Street artists and a global brand icon like Hello Kitty may not seem natural bedfellows; quite the opposite in fact. The guerilla tactics, questionable legality and mature subject matter of some street art seems in direct opposition to the mass-produced cookie cutter character aimed squarely at the pre-teen market.
But what the Sanrio character does share with street art is striking imagery, and a new ABRAMS-published book – Hello Kitty, Hello Art! – shows how the two worlds can collide with surprising results. The pink bowed kitten, which has been a licence to print money for the Japanese company since 1975, is the most famous of Sanrio’s stable of kawaii (cute) creations that provided the inspiration for artists, including members of The Seventh Letter street art collective, Gary Baseman and Shepard Fairey to produce their own interpretations of Kitty and her friends.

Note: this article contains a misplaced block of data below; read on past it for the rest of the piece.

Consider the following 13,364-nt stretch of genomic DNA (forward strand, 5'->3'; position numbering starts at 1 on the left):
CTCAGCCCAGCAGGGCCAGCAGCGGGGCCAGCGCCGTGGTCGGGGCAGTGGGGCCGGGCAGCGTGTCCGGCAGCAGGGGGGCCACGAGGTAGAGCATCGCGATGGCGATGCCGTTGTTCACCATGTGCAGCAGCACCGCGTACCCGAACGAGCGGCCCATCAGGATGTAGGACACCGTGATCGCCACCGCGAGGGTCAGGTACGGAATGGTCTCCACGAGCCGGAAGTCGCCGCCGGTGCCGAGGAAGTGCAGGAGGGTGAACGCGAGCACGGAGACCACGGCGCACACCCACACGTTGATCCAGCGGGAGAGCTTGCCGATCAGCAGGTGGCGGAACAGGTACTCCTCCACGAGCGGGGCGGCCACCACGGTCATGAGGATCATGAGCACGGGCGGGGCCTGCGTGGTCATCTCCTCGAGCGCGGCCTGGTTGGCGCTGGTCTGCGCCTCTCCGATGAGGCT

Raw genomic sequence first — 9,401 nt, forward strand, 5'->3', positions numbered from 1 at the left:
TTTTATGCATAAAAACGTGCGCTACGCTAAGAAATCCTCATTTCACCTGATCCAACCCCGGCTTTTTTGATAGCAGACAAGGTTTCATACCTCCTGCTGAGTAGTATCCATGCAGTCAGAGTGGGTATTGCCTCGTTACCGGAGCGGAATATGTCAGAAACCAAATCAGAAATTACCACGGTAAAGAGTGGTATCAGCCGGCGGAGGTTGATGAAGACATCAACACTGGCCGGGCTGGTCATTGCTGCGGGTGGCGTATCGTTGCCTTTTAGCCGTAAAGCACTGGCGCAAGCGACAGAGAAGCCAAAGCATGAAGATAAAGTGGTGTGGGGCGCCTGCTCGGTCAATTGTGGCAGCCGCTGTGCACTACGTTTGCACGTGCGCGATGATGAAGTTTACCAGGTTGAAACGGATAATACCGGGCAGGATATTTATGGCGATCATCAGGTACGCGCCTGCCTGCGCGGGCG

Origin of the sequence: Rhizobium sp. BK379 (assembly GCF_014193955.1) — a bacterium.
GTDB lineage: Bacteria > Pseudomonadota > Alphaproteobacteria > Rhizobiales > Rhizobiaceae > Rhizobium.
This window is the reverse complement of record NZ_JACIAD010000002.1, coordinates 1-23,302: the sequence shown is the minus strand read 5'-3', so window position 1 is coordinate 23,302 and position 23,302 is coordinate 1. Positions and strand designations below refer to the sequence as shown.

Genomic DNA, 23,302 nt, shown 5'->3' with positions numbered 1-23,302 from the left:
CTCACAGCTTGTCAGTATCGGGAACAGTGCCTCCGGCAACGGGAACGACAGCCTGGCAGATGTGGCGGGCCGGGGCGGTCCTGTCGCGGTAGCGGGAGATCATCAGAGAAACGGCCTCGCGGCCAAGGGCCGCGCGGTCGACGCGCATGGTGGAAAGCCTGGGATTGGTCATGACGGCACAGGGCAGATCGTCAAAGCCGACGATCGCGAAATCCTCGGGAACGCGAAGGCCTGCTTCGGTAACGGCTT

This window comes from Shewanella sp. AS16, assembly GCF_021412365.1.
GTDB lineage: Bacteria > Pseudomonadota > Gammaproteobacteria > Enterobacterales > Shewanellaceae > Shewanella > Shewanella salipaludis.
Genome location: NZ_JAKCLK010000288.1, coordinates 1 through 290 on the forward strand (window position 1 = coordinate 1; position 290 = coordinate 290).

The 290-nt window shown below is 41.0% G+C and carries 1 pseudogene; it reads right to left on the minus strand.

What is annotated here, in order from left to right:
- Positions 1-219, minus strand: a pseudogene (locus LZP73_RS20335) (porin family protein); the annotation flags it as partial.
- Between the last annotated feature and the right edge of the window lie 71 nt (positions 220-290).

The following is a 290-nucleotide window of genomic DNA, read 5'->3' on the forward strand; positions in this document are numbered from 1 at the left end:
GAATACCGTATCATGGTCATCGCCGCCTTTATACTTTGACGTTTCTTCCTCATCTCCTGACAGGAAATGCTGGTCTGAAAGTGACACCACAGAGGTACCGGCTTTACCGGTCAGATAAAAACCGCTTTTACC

The works, which have been made using pretty much every medium you can think of (surely artist RISK’s neon Rolling Stones mashup the most brilliant), were unveiled at the book launch with a recent live one-day exhibition at LA’s Known Gallery.